BEREA: Rookie quarterback Brandon Weeden was correct when he said Week 2 couldn’t be any worse for the Browns’ offense than Week 1.
But will it be more of the same? Or will it be better?
All eyes will be on Weeden and Co. when the Browns (0-1) face the Cincinnati Bengals (0-1) at 1 p.m. today at Paul Brown Stadium.
The offense is desperate for redemption after suffering a total meltdown in the Browns’ 17-16 season-opening loss to the Philadelphia Eagles. The defense had five takeaways and scored a touchdown. The team scored all of its points off turnovers.
“We had some mistakes, but they’re correctable,” wide receiver Mohamed Massaquoi said. “We’re gonna move forward. Everybody’s excited, and everybody’s eager to right the ship and get back to 1-1.”
It all starts with Weeden. His disastrous NFL debut included a 5.1 passer rating, a completion percentage of 34, four interceptions, two fumbles and several overthrows of wide-open targets.
Weeden said he watched his performance three times, which was “two times too many.” Then he moved on.
“If you dwell on it, it’s going to affect you,” said Weeden, the 22nd overall pick in this year’s draft. “It will affect you the rest of the week and you can’t do that. It’s over and done with. I learned from it, and I’ve got to play better.”
His teammates believe he will bounce back as the Browns open AFC North play in the 78th chapter of the Battle of Ohio.
“It’s just one of those things where he had a bad game,” Massaquoi said. “I don’t think it should be something where people dig deeper than that. It was just one bad game. It’s an isolated incident. He’s gonna put it past him, and he’s gonna go on to play some good football.”
The words of encouragement are nice. Still, Weeden needs support on the field, too.
Wide receiver Greg Little ran a slant route and dropped a pass at the Eagles’ 5-yard line; the ball ricocheted into the hands of safety Kurt Coleman at the 1 with 12:11 left in the second quarter. Weeden never regained momentum after the play and threw three more interceptions.
Little, meanwhile, had four drops last season in Cincinnati and knows the Browns can ill afford to experience deja vu.
“It’s just a play that I have to make,” Little said. “There’s nothing else to be said. I think we’re definitely dedicating more time to film study together as quarterback and receiver. In the past, we’ve been kind of flipping through it ourselves, but to have him in the same room and us going through it, I think we’re gonna benefit a lot more from that.”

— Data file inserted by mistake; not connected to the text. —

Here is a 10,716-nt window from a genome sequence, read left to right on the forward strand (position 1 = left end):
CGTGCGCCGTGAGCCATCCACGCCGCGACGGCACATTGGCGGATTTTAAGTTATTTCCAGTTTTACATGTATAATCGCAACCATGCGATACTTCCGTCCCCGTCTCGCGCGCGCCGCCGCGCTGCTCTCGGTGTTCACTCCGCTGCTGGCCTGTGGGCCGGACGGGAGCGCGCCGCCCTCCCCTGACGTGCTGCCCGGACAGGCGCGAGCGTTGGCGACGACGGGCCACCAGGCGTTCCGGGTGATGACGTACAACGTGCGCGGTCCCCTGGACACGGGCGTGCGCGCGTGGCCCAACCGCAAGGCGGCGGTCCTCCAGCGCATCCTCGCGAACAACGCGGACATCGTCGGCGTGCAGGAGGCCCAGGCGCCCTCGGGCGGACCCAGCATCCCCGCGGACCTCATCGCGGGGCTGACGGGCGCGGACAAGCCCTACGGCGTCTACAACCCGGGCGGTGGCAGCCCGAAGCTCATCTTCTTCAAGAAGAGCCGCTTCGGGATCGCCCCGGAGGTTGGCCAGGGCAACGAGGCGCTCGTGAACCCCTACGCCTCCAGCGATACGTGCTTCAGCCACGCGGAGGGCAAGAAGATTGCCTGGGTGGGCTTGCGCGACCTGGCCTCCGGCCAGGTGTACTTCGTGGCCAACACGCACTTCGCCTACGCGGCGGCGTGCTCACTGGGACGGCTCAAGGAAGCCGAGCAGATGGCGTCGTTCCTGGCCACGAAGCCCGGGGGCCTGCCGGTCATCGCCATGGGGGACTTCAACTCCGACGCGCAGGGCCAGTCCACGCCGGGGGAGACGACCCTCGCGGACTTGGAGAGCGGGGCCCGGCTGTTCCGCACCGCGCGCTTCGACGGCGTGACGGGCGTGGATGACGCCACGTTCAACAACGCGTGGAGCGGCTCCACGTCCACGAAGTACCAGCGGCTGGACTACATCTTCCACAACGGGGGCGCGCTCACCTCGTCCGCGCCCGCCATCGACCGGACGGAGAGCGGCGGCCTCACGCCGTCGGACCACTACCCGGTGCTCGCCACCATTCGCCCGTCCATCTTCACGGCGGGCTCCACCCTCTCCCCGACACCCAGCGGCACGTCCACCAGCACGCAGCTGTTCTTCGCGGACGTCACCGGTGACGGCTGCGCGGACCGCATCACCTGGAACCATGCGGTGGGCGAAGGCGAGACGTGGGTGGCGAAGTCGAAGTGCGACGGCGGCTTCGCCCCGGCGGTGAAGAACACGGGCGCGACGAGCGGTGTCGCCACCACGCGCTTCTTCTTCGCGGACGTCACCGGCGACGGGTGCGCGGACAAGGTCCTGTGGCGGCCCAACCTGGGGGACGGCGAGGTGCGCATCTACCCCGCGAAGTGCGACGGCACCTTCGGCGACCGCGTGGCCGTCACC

The Browns are counting on Little to be their No. 1 receiver. Weeden targeted him four times in the opener, though Little finished without a catch. Massaquoi, the team’s No. 2 receiver, had three catches but was targeted eight times.
“I think it’s a little premature to say that we’re not in sync with him,” Little said. “It’s a first game. He’s hyper. We’re hyper. We’re in and out of breaks maybe too soon, or he’s in his drop faster. I think once we all settle in and calm down and play, we’ll start to see more results.
“I think we were fingertips away from making big plays last Sunday. I think we’re right where we want to be after the week of preparation that we had, and we’re gonna see those plays made.”
The chances of the passing attack clicking would increase if rookie running back Trent Richardson starts rolling. Like Weeden, Richardson did not begin his NFL career the way he had hoped.
Richardson had arthroscopic surgery on his left knee Aug. 9 and missed all four preseason games. He returned in time for the opener, only to rush for 39 yards on 19 carries (2.1 average). He also dropped a pass in the flat that could have resulted in a touchdown.
“I don’t think he played as well,” Weeden said. “He did some good things. I mean he’s a good back, but that’s his first game. He didn’t get a preseason to knock some of the rust off, so he’ll be fine. We’ll be fine as an offense, and I’m excited to be in the same backfield as him.”
Richardson appeared to run better Friday during practice, and the Browns need it to carry over to today. Bengals linebacker Rey Maualuga got Richardson’s attention last week when he told CBSSports.com there was “nothing spectacular” about Richardson’s first NFL outing.
Richardson, the third overall pick in this year’s draft, is determined to break out.
“My expectations are always going to be high,” Richardson said. “I always set my goals high. The sky’s the limit as far as how good I can be or how good this team can be as a unit, how much we can come together and try to win this week.”
Despite rough starts, the Browns remain confident in both of their rookie first-round draft picks.
“Having Trent come back, he’s gonna get his legs under him, and he’s gonna be a special player,” Massaquoi said. “Brandon, he’s gonna do what he does, and that’s be a great quarterback.”
If they can actually show it today, everyone in Browns Town will be able to let out a sigh of relief. And the offense would certainly have a better day than it did against the Eagles.
Nate Ulrich can be reached at firstname.lastname@example.org. Read the Browns blog at www.ohio.com/browns. Follow him on Twitter at www.twitter.com/NateUlrichABJ and on Facebook at www.facebook.com/browns.abj.